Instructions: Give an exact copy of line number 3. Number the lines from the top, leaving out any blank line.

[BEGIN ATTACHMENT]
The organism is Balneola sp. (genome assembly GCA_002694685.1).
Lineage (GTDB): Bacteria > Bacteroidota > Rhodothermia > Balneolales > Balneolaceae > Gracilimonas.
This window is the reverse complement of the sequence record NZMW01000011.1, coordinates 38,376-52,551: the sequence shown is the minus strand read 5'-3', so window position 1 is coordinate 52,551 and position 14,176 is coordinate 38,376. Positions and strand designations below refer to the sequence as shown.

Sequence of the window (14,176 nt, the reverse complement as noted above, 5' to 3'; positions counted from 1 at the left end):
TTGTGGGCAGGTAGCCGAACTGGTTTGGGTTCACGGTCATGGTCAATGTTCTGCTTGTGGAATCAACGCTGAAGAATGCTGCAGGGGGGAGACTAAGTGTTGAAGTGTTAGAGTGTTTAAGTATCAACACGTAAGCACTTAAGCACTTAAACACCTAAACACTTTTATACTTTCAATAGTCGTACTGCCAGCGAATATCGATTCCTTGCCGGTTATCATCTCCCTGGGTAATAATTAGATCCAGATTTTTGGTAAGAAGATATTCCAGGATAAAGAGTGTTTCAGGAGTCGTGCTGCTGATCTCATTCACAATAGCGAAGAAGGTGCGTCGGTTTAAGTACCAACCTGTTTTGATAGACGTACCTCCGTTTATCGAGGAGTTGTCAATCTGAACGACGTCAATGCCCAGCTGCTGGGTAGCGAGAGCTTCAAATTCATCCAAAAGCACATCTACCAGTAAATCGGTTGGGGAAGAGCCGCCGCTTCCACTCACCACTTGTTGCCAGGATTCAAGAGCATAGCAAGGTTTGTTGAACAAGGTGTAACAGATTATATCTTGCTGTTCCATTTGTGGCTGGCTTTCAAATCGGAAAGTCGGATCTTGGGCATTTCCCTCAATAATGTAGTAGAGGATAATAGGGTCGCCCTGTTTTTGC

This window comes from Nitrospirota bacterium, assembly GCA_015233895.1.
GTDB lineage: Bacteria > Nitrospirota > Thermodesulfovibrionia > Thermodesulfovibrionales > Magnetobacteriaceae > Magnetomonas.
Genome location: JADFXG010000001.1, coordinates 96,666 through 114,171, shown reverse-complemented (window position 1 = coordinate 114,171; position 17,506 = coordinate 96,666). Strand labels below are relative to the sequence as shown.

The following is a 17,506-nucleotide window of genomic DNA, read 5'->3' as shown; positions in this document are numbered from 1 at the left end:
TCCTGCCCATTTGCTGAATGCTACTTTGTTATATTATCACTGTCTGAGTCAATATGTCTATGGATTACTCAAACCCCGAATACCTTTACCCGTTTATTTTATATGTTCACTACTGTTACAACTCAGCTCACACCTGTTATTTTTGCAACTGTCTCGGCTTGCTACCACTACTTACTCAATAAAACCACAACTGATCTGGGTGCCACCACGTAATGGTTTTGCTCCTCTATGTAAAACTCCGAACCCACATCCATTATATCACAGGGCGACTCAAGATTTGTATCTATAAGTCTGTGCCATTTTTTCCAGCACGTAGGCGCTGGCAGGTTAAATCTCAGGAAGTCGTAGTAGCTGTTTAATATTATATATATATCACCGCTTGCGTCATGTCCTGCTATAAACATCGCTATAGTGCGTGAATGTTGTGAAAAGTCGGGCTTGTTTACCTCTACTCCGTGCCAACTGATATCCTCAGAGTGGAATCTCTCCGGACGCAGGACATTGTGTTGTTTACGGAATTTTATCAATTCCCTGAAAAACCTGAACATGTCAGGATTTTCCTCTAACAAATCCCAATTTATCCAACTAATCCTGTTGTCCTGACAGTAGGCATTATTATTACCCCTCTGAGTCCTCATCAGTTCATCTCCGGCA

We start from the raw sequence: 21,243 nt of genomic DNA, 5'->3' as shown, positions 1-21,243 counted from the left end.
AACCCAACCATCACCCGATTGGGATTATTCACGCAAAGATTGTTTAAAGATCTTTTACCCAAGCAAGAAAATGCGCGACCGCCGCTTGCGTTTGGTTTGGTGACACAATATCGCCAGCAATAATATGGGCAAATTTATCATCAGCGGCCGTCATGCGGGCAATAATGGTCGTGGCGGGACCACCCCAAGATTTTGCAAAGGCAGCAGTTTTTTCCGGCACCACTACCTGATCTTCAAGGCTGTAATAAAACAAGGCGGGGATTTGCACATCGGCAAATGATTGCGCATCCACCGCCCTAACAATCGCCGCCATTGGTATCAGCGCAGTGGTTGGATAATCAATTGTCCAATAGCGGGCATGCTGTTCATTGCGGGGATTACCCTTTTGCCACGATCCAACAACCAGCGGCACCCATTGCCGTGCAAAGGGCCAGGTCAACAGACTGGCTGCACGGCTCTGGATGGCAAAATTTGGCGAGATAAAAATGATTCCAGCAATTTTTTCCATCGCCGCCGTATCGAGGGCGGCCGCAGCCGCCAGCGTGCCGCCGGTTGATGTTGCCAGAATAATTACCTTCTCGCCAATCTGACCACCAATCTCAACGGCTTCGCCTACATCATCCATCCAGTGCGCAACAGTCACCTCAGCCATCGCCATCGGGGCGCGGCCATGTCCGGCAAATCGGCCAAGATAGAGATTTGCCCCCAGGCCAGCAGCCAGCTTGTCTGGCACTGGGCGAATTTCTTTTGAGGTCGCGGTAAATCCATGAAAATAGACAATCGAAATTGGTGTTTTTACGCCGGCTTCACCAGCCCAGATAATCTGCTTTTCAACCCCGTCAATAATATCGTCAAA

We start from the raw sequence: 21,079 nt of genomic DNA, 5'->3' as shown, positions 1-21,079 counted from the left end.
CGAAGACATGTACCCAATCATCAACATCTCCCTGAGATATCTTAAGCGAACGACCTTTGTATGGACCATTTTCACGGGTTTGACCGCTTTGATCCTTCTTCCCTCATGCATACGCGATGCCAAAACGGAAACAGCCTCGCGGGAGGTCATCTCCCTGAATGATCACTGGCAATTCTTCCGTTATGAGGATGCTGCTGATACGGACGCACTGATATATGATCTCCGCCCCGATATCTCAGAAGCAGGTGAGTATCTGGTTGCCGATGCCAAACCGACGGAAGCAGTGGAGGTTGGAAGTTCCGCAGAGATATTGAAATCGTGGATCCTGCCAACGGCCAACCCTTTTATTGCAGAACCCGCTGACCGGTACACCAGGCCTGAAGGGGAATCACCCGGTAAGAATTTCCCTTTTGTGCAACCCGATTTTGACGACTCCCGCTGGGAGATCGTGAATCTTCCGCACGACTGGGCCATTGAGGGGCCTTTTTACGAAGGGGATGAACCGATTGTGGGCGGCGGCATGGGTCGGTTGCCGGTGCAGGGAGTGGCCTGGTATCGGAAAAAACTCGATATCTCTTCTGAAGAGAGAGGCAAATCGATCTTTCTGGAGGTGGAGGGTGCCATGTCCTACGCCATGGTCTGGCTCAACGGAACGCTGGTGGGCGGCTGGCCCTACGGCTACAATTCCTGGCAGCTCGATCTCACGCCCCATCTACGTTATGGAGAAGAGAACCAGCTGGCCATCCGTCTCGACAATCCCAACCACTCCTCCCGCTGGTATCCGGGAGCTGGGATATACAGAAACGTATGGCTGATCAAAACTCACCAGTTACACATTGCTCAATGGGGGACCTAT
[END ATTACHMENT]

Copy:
This window is the reverse complement of the sequence record NZMW01000011.1, coordinates 38,376-52,551: the sequence shown is the minus strand read 5'-3', so window position 1 is coordinate 52,551 and position 14,176 is coordinate 38,376. Positions and strand designations below refer to the sequence as shown.